As Beauregard observes, “For most people, it’s a blind spot — they [mistakenly] think home care will be covered by their [employee] insurance or Medicare,” he said. “And most of them can’t afford long-term care insurance.” In response, his firm recently launched a service called Home Care Secure, which CNBC describes as “an indemnity plan that pays cash on a weekly basis…to help with finding and scheduling in-home health aides, telehealth visits, etcetera.” (Unlike hybrid insurance products, an indemnity plan doesn’t retain cash value.)
Seniors Find Creative Ways to Fund Aging in Place
According to CNBC, there are many creative ways to fund part of the cost of home care as a way to make aging in place a reality. Taylor Kovar, a Texas-based wealth manager, told CNBC’s Nason that he has seen clients try several funding methods, including:
- Offering room and board in exchange for in-home assistance – an especially effective option if you live in a college town;
- Cost-sharing and splitting hours of caregivers and other helpers with a neighbor or relative;
- Investigating to see whether you might be entitled to any corporate retiree benefits, since some plans may help with costs of in-home care (note that this should include any benefits a senior might be entitled to from previous law enforcement or other public service employment);
- As Nason writes, “Researching local nonprofits that can help pay for in-home health care, going through state aging and disability resource centers, and sites such as the U.S. Administration on Aging’s Eldercare Locator.”
Veterans in particular may be able to access benefits. Scott Vance, a financial planner in North Carolina, specializes in working with military members and veterans. Vance told Nason that “the Department of Veterans Affairs offers eligible veterans many means-tested home care services, such as light housekeeping, laundering, meal prep, grocery shopping, transportation appointments and — in severe cases — bathing, toileting, eating, [and] dressing. In addition, so-called Aid and Attendance benefits provide monthly payments for qualified veterans and survivors.”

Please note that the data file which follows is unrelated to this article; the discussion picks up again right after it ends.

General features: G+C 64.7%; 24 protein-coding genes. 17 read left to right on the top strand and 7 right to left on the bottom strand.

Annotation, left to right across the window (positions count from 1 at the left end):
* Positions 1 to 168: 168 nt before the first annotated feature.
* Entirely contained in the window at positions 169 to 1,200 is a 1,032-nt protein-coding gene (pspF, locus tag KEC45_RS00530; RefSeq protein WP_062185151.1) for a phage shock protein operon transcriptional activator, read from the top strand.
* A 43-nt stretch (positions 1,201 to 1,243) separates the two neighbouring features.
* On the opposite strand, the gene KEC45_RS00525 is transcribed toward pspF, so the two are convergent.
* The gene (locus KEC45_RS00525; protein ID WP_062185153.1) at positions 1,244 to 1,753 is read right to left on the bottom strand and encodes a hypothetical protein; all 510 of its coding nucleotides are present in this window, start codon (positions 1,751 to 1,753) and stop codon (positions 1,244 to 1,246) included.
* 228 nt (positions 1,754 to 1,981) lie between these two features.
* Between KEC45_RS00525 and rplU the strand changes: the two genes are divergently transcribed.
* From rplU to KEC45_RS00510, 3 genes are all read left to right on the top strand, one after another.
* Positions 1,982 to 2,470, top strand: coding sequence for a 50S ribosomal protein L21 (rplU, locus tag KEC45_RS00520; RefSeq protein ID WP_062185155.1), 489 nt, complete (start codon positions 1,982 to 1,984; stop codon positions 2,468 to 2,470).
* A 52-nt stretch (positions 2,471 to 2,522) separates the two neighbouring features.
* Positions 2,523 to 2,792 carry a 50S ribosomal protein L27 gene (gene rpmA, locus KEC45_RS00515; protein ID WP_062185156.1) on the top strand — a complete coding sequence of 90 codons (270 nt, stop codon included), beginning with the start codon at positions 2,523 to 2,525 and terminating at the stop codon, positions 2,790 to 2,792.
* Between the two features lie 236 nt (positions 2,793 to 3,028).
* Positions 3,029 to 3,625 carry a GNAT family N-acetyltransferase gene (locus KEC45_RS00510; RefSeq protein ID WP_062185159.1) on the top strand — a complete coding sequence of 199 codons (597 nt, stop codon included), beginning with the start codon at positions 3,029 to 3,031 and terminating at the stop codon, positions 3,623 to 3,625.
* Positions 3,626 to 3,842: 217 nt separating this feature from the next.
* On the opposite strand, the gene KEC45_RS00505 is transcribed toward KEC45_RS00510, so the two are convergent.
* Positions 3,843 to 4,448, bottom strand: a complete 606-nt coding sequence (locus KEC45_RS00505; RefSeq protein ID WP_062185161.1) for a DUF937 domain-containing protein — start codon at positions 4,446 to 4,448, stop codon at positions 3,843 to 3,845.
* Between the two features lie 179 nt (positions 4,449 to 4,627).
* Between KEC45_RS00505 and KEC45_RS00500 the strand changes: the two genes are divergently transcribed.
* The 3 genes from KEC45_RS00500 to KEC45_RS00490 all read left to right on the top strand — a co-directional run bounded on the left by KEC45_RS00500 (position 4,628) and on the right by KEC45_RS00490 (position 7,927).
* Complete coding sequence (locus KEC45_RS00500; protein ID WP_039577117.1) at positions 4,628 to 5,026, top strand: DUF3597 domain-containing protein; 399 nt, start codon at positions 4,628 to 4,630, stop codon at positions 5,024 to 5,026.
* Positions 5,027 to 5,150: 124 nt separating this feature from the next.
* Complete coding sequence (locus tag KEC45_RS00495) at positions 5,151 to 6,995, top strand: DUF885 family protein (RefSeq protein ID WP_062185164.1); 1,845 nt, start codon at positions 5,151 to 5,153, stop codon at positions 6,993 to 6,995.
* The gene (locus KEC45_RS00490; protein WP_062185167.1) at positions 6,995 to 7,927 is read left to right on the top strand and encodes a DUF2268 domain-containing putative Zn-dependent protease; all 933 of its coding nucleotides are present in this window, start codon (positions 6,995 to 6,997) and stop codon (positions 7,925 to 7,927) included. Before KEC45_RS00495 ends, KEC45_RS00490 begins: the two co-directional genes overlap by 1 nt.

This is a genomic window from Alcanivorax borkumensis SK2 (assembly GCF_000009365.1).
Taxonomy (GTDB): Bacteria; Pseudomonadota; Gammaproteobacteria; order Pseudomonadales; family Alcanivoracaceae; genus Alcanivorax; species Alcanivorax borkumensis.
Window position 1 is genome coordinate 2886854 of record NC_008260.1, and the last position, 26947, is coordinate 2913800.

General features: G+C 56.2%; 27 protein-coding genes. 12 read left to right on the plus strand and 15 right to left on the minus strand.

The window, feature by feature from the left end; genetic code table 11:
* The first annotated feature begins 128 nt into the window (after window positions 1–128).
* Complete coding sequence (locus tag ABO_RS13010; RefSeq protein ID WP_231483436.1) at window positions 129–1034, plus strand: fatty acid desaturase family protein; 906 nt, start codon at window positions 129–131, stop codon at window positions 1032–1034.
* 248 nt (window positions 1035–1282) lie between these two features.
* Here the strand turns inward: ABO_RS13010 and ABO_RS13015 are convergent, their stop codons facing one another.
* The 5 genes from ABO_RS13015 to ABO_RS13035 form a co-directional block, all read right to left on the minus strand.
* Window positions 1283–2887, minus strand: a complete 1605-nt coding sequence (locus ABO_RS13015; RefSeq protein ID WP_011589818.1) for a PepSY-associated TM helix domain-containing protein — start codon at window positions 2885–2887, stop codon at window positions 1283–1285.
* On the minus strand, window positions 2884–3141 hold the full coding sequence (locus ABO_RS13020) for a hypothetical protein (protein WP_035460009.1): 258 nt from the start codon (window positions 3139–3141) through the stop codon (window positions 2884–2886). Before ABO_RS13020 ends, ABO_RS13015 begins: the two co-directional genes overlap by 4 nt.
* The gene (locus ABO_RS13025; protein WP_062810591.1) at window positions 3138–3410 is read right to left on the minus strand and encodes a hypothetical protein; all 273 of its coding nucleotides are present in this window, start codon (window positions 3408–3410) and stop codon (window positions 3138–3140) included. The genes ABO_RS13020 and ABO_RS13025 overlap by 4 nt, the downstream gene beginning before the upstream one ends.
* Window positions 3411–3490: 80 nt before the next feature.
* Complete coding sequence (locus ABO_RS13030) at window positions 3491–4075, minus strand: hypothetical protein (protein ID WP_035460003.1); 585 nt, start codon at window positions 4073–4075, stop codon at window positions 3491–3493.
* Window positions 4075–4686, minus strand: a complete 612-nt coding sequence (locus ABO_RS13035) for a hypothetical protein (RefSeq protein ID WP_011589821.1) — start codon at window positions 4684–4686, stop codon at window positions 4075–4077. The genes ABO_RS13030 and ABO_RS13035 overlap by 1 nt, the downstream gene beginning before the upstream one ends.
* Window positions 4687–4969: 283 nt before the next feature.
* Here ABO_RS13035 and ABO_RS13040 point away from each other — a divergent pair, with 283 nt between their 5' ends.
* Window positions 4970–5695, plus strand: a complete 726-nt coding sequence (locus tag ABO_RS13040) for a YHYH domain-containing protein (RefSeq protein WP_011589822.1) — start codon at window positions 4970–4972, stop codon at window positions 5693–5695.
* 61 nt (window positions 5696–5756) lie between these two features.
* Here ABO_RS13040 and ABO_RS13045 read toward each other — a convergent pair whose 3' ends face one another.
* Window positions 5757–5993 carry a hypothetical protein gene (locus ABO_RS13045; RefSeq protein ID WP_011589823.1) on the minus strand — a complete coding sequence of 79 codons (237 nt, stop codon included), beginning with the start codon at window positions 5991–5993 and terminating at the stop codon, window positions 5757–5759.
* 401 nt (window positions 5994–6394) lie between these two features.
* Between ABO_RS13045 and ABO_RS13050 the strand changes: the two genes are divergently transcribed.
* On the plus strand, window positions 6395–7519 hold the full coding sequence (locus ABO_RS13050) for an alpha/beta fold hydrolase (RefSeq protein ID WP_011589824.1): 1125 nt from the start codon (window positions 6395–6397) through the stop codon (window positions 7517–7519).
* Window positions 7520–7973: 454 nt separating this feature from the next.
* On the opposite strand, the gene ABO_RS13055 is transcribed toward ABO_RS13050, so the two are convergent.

Rajiv’s Advice: Plan Ahead and Consider All Options
All the experts Nason spoke with for her CNBC article agree that advance planning is key. Home health care can certainly make a huge difference for people determined to age in place by keeping seniors healthier, helping with meals and medications, and avoiding all the health crises that can befall a frail person living alone. But covering the cost requires strategy.
“The sooner you start laying the groundwork for home care, the better,” says Rajiv. “One tool that CNBC doesn’t mention is the safe harbor trust, which allows one spouse to set aside assets when they die which can help provide care for the surviving spouse or partner. It’s a great way for one spouse to provide for another, and it can make the difference between getting the care your spouse needs and not getting it.” This is especially true if one goal is to qualify the surviving spouse for Medicaid benefits.
Another option which CNBC doesn’t mention is the home equity conversion mortgage, better known as a reverse mortgage, allowing qualified seniors to tap their home equity tax free and still remain in their home. “A reverse mortgage is definitely not for everybody,” Rajiv cautions, “but it could be an excellent solution for you. Give us a call at AgingOptions and let us explore some of these ideas with you.”
My Life, My Plan, My Way: Get Started on the Path to Retirement Success
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(originally reported at www.cnbc.com)